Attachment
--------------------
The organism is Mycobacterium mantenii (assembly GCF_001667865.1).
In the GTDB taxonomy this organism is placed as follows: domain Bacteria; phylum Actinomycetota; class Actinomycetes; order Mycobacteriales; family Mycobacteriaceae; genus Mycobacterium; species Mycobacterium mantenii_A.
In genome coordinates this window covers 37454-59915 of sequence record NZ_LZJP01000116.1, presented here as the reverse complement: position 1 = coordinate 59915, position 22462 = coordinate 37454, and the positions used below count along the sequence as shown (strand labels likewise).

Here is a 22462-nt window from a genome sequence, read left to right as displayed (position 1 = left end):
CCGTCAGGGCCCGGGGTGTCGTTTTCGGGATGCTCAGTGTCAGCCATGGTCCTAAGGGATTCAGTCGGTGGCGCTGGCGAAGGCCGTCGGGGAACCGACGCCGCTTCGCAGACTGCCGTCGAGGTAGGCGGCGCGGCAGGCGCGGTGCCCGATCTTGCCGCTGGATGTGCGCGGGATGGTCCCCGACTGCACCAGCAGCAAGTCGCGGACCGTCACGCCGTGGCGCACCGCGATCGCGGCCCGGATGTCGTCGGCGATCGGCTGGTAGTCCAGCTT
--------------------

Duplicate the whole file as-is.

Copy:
The organism is Mycobacterium mantenii (assembly GCF_001667865.1).
In the GTDB taxonomy this organism is placed as follows: domain Bacteria; phylum Actinomycetota; class Actinomycetes; order Mycobacteriales; family Mycobacteriaceae; genus Mycobacterium; species Mycobacterium mantenii_A.
In genome coordinates this window covers 37454-59915 of sequence record NZ_LZJP01000116.1, presented here as the reverse complement: position 1 = coordinate 59915, position 22462 = coordinate 37454, and the positions used below count along the sequence as shown (strand labels likewise).

Here is a 22462-nt window from a genome sequence, read left to right as displayed (position 1 = left end):
CCGTCAGGGCCCGGGGTGTCGTTTTCGGGATGCTCAGTGTCAGCCATGGTCCTAAGGGATTCAGTCGGTGGCGCTGGCGAAGGCCGTCGGGGAACCGACGCCGCTTCGCAGACTGCCGTCGAGGTAGGCGGCGCGGCAGGCGCGGTGCCCGATCTTGCCGCTGGATGTGCGCGGGATGGTCCCCGACTGCACCAGCAGCAAGTCGCGGACCGTCACGCCGTGGCGCACCGCGATCGCGGCCCGGATGTCGTCGGCGATCGGCTGGTAGTCCAGCTT